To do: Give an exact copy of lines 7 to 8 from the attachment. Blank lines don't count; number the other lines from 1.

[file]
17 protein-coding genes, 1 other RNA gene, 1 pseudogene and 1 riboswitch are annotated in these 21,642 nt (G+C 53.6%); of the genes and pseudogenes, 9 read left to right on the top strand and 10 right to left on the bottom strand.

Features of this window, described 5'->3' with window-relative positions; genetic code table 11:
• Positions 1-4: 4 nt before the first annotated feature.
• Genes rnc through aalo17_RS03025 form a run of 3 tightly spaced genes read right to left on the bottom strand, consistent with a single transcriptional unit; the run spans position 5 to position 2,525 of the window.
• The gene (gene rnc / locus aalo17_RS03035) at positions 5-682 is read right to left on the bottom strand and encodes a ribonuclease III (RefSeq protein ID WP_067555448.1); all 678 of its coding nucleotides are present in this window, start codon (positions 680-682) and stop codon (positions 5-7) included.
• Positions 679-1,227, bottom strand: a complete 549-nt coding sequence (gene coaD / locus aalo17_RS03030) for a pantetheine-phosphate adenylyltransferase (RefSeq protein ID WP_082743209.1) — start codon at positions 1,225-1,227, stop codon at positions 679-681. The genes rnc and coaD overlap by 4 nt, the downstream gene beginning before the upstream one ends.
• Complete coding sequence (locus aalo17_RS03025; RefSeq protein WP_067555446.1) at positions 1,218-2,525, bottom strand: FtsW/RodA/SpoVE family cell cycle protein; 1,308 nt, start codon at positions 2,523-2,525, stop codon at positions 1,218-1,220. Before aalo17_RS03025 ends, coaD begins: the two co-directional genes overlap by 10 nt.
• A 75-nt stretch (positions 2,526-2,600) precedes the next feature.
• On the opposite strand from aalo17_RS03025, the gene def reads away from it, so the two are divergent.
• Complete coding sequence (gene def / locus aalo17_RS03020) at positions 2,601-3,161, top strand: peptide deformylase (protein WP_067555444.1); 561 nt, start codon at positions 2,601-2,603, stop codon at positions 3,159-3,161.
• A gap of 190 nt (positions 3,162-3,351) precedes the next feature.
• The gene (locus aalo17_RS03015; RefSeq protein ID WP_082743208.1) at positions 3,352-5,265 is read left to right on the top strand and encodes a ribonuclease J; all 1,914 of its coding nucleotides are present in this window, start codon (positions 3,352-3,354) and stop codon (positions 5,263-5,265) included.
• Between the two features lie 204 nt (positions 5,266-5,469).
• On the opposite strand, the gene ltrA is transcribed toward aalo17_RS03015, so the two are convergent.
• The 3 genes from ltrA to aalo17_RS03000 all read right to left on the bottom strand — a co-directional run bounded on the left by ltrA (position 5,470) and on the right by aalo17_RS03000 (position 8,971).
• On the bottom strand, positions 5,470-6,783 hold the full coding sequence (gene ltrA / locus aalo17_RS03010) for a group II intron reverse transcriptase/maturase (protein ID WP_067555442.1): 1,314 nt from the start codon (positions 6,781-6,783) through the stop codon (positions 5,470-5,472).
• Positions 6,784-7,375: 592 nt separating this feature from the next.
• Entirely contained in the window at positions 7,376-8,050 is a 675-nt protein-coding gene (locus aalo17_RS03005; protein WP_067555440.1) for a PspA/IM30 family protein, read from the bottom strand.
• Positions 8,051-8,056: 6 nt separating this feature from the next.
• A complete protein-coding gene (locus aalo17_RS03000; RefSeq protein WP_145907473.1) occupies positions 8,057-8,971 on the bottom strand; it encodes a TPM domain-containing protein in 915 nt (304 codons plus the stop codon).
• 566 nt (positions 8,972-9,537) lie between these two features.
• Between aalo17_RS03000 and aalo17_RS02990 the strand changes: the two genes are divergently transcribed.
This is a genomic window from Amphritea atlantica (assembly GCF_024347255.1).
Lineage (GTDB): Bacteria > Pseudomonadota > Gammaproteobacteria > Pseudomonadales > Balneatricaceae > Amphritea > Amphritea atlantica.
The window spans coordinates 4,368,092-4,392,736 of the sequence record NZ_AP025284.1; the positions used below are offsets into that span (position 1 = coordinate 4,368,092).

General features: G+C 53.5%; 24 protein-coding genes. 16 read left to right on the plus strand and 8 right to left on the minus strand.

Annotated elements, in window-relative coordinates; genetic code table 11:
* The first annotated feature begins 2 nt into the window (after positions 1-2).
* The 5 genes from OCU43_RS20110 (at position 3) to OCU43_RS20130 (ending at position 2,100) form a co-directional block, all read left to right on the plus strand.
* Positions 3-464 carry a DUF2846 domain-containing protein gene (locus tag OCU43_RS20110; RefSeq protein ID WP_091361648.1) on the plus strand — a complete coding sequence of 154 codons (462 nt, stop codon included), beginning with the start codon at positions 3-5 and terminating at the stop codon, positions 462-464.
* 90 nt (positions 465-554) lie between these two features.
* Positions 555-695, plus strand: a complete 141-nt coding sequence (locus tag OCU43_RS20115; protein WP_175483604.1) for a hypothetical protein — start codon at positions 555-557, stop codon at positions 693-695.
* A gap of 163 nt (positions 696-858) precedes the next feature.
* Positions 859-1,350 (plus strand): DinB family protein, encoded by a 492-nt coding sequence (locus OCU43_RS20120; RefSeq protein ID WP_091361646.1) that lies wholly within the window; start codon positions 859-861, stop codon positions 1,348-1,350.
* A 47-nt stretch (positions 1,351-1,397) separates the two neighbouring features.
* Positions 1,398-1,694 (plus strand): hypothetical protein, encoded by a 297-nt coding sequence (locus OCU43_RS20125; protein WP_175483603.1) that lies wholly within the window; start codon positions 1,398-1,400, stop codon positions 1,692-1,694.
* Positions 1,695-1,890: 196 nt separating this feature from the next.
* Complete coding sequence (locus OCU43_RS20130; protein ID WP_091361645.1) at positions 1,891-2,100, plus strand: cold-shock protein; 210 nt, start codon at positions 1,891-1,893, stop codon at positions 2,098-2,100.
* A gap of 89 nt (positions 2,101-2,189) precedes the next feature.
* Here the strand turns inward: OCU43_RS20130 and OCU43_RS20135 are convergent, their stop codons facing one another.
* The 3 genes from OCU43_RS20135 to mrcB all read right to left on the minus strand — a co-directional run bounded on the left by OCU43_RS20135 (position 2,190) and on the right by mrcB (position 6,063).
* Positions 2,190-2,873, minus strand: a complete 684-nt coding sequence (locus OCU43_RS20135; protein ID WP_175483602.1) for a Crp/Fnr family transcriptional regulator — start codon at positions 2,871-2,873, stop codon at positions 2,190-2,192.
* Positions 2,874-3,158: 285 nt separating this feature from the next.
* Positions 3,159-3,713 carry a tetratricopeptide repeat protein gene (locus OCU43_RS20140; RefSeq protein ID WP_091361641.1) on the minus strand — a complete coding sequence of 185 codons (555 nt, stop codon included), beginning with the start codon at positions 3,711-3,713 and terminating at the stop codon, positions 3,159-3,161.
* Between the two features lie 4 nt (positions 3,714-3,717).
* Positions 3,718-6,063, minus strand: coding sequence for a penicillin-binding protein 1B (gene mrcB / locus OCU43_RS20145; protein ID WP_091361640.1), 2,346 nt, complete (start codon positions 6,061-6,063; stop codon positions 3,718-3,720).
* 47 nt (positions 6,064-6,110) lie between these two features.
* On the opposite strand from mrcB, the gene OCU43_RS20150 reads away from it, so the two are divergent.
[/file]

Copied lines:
• Complete coding sequence (locus aalo17_RS03025; RefSeq protein WP_067555446.1) at positions 1,218-2,525, bottom strand: FtsW/RodA/SpoVE family cell cycle protein; 1,308 nt, start codon at positions 2,523-2,525, stop codon at positions 1,218-1,220. Before aalo17_RS03025 ends, coaD begins: the two co-directional genes overlap by 10 nt.
• A 75-nt stretch (positions 2,526-2,600) precedes the next feature.